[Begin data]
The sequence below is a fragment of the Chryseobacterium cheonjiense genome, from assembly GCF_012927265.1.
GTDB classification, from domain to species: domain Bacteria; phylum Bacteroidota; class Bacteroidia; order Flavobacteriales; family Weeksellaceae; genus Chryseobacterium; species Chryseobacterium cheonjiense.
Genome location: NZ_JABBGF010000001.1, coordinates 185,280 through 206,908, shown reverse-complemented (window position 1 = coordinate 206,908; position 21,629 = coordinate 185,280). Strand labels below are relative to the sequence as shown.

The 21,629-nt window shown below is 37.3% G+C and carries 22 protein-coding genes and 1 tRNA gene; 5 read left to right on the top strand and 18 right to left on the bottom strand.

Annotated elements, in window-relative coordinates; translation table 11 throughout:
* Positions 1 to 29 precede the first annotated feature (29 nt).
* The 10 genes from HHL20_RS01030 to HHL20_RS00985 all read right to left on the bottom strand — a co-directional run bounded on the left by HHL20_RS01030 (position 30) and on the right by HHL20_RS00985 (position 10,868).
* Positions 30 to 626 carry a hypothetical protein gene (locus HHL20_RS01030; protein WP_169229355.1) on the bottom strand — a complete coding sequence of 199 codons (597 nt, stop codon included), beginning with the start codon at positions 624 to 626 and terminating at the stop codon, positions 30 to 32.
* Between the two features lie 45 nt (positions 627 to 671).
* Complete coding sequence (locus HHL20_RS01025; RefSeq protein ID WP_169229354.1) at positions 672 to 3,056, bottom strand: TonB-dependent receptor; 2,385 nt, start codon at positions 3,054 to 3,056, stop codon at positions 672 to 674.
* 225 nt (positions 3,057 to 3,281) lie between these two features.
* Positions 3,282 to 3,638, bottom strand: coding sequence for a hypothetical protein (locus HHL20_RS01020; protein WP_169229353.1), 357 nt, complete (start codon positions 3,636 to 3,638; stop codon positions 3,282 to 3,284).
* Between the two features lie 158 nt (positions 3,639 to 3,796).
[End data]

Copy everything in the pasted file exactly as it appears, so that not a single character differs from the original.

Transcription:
The sequence below is a fragment of the Chryseobacterium cheonjiense genome, from assembly GCF_012927265.1.
GTDB classification, from domain to species: domain Bacteria; phylum Bacteroidota; class Bacteroidia; order Flavobacteriales; family Weeksellaceae; genus Chryseobacterium; species Chryseobacterium cheonjiense.
Genome location: NZ_JABBGF010000001.1, coordinates 185,280 through 206,908, shown reverse-complemented (window position 1 = coordinate 206,908; position 21,629 = coordinate 185,280). Strand labels below are relative to the sequence as shown.

The 21,629-nt window shown below is 37.3% G+C and carries 22 protein-coding genes and 1 tRNA gene; 5 read left to right on the top strand and 18 right to left on the bottom strand.

Annotated elements, in window-relative coordinates; translation table 11 throughout:
* Positions 1 to 29 precede the first annotated feature (29 nt).
* The 10 genes from HHL20_RS01030 to HHL20_RS00985 all read right to left on the bottom strand — a co-directional run bounded on the left by HHL20_RS01030 (position 30) and on the right by HHL20_RS00985 (position 10,868).
* Positions 30 to 626 carry a hypothetical protein gene (locus HHL20_RS01030; protein WP_169229355.1) on the bottom strand — a complete coding sequence of 199 codons (597 nt, stop codon included), beginning with the start codon at positions 624 to 626 and terminating at the stop codon, positions 30 to 32.
* Between the two features lie 45 nt (positions 627 to 671).
* Complete coding sequence (locus HHL20_RS01025; RefSeq protein ID WP_169229354.1) at positions 672 to 3,056, bottom strand: TonB-dependent receptor; 2,385 nt, start codon at positions 3,054 to 3,056, stop codon at positions 672 to 674.
* 225 nt (positions 3,057 to 3,281) lie between these two features.
* Positions 3,282 to 3,638, bottom strand: coding sequence for a hypothetical protein (locus HHL20_RS01020; protein WP_169229353.1), 357 nt, complete (start codon positions 3,636 to 3,638; stop codon positions 3,282 to 3,284).
* Between the two features lie 158 nt (positions 3,639 to 3,796).